Archive | December, 2008

Lexington Medical Center’s Cover Girl

Lexington Medical Center's Health Directions on cover of Lexington Life magazine, January 2009

Lexington Medical Center is featured on the January cover of Lexington Life magazine. The edition focuses on health in the New Year. This month’s lead article showcases the story of Sue Sauer, a Lexington Medical Center employee who had bariatric surgery at Riverside Surgical Group, lost 90 pounds and now works out regularly at Health Directions, the wellness division of Lexington Medical Center. Health Directions promotes healthy lifestyles through cardiovascular exercise equipment such as treadmills, personal training, weight loss classes and group fitness. These classes are offered at the state-of-the-art Health Directions fitness center locations in Irmo and West Columbia or at your facility. There is also helpful advice from Lexington Medical Center sleep specialist Dr. Sarkis Derderian about sleeping well and information from Connie Watson about LMC’s Community Outreach.

Lexington Life is mailed monthly to more than 21,000 homes and businesses in Lexington County. Estimated reach is 40,000 people per month.

Happy Holidays

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Happy Holidays from everyone at Lexington Medical Center. I’ve posted our 2008 holiday TV commercial. It showcases the magic of Christmas and the miracle of life. I hope you enjoy it.

Watching the Workforce Waistline: The Skinny on Lexington Medical Center's "Better Choices"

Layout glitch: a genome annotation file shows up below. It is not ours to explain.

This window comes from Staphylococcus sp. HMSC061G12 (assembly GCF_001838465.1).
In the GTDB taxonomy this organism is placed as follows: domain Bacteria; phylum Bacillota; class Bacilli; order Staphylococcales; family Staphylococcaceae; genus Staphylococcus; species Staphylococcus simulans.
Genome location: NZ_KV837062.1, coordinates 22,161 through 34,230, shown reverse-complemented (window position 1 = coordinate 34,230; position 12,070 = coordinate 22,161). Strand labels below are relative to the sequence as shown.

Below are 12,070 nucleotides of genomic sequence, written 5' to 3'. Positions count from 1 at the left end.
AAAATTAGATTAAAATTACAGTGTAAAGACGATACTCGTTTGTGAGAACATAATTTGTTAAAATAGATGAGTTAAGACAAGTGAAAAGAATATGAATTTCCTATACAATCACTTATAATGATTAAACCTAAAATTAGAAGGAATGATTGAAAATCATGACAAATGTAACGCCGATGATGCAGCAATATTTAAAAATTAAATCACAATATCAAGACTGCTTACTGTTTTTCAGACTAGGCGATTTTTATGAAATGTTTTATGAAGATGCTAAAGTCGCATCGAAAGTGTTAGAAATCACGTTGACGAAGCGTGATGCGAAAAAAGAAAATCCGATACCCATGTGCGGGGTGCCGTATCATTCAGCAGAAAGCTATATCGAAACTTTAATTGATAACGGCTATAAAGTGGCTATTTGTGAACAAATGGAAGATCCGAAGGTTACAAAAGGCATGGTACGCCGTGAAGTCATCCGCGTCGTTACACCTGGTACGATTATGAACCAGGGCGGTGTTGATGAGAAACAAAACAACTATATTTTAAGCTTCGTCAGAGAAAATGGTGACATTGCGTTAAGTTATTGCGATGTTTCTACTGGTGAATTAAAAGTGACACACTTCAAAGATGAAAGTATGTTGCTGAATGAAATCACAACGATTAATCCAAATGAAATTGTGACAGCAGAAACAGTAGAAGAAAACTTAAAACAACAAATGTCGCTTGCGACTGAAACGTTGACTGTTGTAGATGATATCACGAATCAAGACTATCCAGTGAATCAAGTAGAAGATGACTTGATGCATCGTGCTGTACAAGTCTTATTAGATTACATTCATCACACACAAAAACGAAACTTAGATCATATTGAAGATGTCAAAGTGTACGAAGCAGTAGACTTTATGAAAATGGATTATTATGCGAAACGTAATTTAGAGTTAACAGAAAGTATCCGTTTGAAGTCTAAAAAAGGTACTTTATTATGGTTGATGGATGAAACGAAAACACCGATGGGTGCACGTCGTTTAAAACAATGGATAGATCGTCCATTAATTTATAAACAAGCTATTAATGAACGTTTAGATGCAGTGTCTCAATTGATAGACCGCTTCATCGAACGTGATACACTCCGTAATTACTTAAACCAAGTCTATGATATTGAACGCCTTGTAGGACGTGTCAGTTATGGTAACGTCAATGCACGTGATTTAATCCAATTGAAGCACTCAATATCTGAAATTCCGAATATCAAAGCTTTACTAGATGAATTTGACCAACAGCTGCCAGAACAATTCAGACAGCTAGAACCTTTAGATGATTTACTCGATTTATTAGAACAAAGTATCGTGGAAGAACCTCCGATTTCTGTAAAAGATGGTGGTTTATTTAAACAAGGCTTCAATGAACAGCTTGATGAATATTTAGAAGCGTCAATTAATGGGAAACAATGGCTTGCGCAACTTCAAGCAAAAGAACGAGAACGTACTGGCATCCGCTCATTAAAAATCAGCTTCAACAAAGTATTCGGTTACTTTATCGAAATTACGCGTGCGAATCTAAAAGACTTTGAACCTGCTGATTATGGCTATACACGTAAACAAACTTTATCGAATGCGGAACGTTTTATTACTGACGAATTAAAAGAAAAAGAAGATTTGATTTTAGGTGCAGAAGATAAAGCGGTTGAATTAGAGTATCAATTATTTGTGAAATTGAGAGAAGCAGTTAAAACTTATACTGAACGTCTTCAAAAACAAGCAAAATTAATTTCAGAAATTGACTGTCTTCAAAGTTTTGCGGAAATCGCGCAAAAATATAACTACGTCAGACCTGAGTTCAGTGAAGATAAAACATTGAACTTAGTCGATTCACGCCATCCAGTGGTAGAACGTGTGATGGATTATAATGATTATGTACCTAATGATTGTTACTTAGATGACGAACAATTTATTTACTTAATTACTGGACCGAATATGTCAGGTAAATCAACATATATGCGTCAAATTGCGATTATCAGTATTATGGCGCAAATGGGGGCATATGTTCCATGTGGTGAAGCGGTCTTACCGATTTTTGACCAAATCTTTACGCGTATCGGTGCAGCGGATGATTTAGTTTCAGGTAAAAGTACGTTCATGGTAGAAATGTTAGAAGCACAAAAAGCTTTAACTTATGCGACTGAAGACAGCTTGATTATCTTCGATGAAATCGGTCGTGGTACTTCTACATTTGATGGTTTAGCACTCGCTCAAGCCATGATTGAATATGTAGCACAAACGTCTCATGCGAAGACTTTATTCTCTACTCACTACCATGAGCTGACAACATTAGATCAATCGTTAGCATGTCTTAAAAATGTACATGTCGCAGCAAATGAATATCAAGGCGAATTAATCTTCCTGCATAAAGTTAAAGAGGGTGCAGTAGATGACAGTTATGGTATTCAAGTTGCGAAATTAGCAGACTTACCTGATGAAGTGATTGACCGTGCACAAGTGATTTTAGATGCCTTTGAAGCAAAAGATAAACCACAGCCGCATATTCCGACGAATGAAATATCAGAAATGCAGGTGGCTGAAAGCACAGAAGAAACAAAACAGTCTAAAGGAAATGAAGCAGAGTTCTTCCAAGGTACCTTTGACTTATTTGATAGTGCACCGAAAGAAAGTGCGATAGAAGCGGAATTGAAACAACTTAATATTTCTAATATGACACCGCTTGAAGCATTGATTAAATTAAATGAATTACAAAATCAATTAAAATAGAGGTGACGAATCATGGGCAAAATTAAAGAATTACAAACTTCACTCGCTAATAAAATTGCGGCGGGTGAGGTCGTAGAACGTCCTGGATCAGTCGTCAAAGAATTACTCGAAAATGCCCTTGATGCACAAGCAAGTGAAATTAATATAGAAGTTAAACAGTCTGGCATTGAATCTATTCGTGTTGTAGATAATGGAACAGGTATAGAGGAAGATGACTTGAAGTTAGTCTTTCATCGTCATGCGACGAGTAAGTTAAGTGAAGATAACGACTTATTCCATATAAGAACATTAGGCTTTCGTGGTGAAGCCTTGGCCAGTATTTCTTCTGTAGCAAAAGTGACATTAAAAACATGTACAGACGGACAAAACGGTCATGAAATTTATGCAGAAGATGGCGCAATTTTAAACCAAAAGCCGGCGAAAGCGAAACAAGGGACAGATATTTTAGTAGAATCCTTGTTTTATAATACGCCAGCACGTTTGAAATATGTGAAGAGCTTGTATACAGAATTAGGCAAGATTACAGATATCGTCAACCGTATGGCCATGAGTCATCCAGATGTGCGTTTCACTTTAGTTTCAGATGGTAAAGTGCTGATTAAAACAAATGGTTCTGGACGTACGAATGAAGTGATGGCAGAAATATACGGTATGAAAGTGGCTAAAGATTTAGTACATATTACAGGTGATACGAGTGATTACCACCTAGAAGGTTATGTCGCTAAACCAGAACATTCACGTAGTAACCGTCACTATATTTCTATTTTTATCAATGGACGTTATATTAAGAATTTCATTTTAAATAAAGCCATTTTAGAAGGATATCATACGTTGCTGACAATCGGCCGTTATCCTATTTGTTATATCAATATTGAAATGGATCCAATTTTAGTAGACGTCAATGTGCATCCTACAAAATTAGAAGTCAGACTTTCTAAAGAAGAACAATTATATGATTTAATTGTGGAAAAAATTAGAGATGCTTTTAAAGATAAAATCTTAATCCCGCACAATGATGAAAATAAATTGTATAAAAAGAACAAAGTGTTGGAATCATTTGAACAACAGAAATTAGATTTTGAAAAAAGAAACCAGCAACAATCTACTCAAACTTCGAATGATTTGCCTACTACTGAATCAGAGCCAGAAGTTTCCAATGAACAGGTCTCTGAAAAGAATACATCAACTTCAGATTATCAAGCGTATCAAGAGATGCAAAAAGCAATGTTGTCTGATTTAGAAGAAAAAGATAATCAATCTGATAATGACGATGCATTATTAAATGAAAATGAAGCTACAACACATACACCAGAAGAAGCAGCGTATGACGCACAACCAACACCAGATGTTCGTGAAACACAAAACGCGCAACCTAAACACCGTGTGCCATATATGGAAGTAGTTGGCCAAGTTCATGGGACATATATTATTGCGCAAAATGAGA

With countless holiday parties to attend and delicious food to sample, we will no doubt head into 2009 thinking about losing weight and eating healthier. Lexington Medical Center is leading a smart eating effort by encouraging healthy nutrition options for its employees in its new “Better Choices” campaign.

This innovative effort includes large pop-up posters, banners hanging from the ceiling, table tents and posters in the hospital eateries. The posters compare good food choices and better food choices. In addition, a green apple appears next to healthy menu items; that means it is low fat, has zero grams of trans-fat or is a fruit or vegetable serving.

The campaign also includes table tents at cafeteria tables titled “Did You Know?” which offer tips including how to cut calories, increase calcium intake and eat healthy in restaurants as well as the benefits of eating fruits and vegetables.

A healthy eating program not only benefits employee health, but it can make businesses more productive. According to North Carolina Prevention Partners, “Worksite health promotion and disease management programs can yield positive clinical and cost outcomes, including a decrease in health plan costs, sick leave and workers’ compensation and disability costs.”

They add that an investment in human capital is less expensive than medical treatment. According to their research, employees who are obese have high health care costs, more injuries and use more sick days than employees who are not obese across multiple industries.